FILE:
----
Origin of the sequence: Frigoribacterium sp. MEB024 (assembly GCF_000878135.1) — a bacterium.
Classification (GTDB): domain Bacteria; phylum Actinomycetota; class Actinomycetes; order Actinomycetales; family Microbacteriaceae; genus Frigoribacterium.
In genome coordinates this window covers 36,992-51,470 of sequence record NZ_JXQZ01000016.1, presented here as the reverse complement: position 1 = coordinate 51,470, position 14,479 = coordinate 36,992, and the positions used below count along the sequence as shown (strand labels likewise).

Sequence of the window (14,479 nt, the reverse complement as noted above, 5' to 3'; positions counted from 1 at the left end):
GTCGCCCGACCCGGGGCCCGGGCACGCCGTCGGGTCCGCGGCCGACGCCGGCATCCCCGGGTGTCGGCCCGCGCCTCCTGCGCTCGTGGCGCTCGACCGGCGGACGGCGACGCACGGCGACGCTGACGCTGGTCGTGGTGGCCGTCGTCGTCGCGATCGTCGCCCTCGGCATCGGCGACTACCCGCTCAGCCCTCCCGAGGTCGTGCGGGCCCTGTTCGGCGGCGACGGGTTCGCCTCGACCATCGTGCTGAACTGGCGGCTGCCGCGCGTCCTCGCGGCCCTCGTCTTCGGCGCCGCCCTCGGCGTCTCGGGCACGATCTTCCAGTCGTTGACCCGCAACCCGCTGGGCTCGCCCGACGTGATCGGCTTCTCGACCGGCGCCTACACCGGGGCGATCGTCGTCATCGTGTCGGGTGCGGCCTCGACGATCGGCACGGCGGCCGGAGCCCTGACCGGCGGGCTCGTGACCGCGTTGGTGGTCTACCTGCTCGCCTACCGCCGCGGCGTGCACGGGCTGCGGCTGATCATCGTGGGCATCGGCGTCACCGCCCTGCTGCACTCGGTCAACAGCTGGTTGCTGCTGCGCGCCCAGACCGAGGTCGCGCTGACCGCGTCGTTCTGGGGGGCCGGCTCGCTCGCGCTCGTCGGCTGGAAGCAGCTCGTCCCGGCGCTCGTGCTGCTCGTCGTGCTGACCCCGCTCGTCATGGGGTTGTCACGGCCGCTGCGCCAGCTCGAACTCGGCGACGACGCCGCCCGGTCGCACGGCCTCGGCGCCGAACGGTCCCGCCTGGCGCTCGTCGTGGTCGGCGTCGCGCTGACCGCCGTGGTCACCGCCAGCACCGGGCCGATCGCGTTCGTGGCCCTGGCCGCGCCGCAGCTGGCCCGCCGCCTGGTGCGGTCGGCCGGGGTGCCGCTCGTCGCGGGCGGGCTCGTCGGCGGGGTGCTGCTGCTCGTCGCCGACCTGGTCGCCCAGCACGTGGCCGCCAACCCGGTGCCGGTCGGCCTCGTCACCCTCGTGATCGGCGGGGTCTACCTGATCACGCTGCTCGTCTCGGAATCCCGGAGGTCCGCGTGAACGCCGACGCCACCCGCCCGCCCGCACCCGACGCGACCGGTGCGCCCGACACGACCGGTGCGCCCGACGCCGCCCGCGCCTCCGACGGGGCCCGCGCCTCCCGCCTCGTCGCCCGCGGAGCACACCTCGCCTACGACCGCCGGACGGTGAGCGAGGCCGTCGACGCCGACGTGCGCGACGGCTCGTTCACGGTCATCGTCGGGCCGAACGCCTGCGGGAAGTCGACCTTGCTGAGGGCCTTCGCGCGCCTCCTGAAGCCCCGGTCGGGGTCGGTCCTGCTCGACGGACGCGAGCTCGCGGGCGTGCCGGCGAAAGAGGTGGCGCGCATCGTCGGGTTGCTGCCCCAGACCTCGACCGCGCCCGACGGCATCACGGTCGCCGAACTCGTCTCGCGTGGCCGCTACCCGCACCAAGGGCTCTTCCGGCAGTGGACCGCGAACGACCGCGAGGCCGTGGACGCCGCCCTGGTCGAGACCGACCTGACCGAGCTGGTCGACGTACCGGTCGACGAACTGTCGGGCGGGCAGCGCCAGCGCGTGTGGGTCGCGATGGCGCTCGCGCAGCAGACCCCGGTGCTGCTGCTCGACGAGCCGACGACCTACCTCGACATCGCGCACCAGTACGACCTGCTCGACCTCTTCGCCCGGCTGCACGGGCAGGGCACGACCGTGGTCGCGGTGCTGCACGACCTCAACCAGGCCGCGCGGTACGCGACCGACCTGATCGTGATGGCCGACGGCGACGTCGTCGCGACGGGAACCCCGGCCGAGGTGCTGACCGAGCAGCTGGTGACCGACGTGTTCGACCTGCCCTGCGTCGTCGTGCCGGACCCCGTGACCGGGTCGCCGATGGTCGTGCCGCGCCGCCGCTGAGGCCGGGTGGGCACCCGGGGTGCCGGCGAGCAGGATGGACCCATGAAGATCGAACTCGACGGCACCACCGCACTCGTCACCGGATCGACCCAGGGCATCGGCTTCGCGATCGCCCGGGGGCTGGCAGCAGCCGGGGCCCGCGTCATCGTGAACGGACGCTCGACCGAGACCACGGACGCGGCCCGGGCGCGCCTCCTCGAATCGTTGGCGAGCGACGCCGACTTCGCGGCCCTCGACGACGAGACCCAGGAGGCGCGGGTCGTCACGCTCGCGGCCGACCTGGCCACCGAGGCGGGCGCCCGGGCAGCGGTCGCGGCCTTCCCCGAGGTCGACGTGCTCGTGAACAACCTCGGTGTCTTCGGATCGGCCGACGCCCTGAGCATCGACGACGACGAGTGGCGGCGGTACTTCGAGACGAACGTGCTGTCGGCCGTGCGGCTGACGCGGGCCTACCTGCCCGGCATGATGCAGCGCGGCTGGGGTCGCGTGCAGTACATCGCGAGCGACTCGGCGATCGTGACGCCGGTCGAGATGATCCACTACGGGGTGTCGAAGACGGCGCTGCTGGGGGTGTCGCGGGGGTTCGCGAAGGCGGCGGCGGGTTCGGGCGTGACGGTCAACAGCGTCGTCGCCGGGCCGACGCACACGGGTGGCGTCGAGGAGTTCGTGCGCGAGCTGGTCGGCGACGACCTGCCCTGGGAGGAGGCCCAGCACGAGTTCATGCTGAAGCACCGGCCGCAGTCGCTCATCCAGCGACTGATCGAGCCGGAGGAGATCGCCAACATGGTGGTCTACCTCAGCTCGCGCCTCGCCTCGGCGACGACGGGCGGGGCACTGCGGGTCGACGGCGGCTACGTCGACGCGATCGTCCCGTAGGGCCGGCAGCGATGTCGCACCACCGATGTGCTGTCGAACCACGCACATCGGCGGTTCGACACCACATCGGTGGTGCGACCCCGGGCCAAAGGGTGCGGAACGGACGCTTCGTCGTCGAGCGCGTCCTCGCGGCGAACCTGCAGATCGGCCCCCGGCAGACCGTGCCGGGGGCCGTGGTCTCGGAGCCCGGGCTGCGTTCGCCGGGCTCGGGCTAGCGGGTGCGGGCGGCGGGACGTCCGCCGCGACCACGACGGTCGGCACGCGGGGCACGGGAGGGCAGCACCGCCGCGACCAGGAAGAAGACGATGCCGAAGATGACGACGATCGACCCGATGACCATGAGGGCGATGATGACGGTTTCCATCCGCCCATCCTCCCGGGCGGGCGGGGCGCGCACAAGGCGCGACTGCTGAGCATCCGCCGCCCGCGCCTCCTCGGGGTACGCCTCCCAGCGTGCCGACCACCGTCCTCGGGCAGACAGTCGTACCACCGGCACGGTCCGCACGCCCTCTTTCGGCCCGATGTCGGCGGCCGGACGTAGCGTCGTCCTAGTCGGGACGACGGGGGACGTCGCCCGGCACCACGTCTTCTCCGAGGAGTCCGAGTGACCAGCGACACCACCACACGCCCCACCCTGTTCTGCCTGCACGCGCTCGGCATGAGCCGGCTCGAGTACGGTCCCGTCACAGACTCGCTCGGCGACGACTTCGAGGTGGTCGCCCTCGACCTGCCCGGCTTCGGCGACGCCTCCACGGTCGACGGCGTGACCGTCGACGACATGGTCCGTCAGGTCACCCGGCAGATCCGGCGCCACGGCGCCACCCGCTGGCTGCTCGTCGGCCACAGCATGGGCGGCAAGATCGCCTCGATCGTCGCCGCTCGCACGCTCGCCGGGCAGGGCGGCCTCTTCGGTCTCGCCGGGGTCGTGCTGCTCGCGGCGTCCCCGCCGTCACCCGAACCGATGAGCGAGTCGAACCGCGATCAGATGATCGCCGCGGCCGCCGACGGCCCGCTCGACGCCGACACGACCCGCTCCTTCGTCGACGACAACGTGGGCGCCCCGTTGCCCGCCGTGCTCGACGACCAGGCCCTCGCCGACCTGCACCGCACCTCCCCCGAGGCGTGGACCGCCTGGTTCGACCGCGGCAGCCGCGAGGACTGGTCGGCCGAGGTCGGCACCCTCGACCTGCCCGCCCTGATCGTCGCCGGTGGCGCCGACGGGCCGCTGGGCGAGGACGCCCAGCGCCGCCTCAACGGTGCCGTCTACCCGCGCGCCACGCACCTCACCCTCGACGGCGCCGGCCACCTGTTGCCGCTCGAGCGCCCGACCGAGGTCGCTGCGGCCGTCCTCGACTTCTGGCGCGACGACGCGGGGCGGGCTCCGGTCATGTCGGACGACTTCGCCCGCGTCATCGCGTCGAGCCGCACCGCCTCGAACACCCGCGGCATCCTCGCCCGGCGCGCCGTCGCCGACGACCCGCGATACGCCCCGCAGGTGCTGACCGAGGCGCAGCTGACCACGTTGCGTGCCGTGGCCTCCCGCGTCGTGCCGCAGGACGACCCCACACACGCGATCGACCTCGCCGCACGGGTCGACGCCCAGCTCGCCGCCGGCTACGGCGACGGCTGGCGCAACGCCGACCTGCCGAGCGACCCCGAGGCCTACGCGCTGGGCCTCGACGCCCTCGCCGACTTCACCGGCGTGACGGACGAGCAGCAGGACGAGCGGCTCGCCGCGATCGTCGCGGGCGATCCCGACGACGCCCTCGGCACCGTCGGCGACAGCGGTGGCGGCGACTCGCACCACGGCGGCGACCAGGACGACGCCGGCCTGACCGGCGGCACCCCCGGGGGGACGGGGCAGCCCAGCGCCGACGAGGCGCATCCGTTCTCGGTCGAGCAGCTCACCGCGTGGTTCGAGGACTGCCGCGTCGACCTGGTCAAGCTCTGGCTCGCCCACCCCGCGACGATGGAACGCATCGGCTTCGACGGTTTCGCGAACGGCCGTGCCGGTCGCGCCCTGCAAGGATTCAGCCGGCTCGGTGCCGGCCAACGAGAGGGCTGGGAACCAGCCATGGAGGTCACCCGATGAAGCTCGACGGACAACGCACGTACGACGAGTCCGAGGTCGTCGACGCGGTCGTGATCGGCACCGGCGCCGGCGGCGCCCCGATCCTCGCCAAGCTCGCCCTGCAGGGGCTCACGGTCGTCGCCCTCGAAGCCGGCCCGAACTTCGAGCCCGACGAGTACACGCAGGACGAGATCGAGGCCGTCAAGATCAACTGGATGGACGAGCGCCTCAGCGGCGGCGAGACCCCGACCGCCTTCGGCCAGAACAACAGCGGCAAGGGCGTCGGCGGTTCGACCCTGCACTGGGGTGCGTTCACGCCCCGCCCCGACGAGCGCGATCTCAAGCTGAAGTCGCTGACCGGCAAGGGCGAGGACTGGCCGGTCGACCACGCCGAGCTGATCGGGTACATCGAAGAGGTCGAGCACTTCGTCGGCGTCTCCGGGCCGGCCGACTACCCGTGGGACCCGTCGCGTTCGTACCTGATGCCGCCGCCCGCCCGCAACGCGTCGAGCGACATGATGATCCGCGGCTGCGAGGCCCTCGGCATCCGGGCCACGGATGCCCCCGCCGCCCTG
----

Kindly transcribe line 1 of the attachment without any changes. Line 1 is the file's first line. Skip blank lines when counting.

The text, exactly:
Origin of the sequence: Frigoribacterium sp. MEB024 (assembly GCF_000878135.1) — a bacterium.